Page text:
Friday, May 4, 2012

A Book I Don't Want and Kind of Hate, But Still Might Read

Today's post is kind of bizarre because I'm running on very little sleep. Spousal Unit and I got all excited last night in our 80-degree apartment, because we thought the air had finally been turned on. So we closed all the windows and cranked it, but still didn't fall asleep till late (for us). And then we woke up at 3 a.m., realizing that it wasn't AC, but some weird form of cool air that just made it hotter for us. Finally, after camping out in the living room, hanging blankets to block the street light, and opening every single window, we got to sleep. But neither of us had more than a few hours of it.

So! Here's a thing I found out about yesterday, about which I'm kinda-sorta interested and kinda-sorta pissed.


This looks just like every other dystopian young adult book I've seen/read/heard about recently: Girl is young! Girl has a bright future in crappy society that she thinks is pretty fly! Girl is destined to be with Boy! Uh oh - Crappy Society intervenes and now Girl is fighting against what she once believed in.

More accurately, this book is about a society divided by a genetics test administered at birth: a test that determines whether the child is predisposed to mental illness. Ana should have been culled with all the other "crazies," (that's what they're called) but someone failed her genetics test, so she's been living with all of the "sane" people. And now it's up to her fiance whether she gets shipped off or not. (Read: if he doesn't want to marry a potential crazy, then she'll get locked up forever.)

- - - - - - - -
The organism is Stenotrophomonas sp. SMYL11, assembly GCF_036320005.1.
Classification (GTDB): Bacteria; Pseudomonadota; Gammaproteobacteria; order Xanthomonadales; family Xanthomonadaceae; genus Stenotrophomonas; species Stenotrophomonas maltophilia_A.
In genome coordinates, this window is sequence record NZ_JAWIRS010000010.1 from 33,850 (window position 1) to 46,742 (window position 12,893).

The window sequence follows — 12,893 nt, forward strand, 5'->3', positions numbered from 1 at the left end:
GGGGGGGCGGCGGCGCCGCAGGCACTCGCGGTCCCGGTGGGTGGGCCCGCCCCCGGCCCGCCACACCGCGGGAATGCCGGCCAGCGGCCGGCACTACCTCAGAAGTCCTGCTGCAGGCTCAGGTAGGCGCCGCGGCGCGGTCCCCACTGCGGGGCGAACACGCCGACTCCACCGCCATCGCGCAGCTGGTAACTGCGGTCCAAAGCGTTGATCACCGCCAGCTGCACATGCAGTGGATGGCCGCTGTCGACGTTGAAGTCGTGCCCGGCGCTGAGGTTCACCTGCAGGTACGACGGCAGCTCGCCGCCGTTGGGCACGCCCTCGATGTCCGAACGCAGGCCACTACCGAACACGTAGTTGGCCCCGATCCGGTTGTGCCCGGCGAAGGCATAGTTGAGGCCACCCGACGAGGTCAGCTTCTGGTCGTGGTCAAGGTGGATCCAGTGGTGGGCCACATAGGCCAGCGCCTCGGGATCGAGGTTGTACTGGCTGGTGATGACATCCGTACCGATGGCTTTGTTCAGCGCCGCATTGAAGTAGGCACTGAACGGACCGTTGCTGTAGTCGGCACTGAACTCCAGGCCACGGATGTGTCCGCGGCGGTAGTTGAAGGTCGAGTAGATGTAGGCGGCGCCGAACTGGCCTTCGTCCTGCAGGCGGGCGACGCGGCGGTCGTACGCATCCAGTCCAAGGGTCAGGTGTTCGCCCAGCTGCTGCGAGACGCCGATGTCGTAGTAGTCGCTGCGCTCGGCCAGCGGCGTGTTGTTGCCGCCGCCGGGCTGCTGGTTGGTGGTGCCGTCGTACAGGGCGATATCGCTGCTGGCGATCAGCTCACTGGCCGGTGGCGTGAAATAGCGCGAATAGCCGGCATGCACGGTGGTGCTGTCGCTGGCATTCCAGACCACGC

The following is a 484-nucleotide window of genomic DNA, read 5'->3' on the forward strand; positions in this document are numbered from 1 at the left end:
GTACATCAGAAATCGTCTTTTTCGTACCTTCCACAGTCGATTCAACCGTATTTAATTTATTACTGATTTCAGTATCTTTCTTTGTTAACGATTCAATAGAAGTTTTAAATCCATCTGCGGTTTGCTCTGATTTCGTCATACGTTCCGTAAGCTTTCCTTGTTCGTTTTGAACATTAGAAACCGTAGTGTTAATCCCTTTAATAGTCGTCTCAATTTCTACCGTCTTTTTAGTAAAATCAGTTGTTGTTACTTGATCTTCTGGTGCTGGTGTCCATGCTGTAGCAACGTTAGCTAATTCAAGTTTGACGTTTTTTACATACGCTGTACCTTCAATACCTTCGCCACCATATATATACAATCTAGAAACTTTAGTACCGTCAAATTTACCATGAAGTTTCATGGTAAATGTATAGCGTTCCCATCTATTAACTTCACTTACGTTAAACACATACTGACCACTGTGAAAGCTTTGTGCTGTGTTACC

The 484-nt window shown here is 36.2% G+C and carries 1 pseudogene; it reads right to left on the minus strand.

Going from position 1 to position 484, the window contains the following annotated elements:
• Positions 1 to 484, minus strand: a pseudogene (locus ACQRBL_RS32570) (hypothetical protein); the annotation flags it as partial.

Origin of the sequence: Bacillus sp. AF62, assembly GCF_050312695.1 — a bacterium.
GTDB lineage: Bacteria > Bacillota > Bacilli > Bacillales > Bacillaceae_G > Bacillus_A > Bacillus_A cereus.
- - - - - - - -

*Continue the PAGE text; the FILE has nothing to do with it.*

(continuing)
Wow. So many things wrong with this book's idea.

1) Mental health is not based solely on genetics. Yes, there might be a gene that makes a person more likely to succumb to depression or schizophrenia, but often, it's a person's experiences that result in such problems. Merle, in writing this, is taking on the ages-old question of nature vs. nurture and declaring nature as the winner - or that's how it seems. I haven't read this, so maybe everything gets flipped around by the end. But that seems like an awfully big presumption to make.

2) Merle is writing about mental illness. Half the people in the world are going to be pissed off at this book for one reason or another, I'm sure, as it's such a sensitive subject. For example, one review on the book's Goodreads page. That is one angry reader. And others who haven't even read the book are already ticked. Bodes well for publicity, maybe, but not for people enjoying the book.

3) Just the summary alone makes me think this book is a catalyst for prejudice. Maybe it's not - that's why I still want to give it a try.

4) WTF? Her fiance gets to decide the fate of her entire life? Yes, he disappears and then she has to look out for herself, but it still sounds to me like any semblance of girl power is going right out the window.

That said, maybe this series is an eye-opening look at mental illness. The fact that it exists might shed extra light on a highly misunderstood community. There is incredible potential in this book... which is why I'm going to read it anyway, just in case it turns out to be the best thing that's ever happened for mental health. We'll see when the book comes out this summer.

But I have my doubts.

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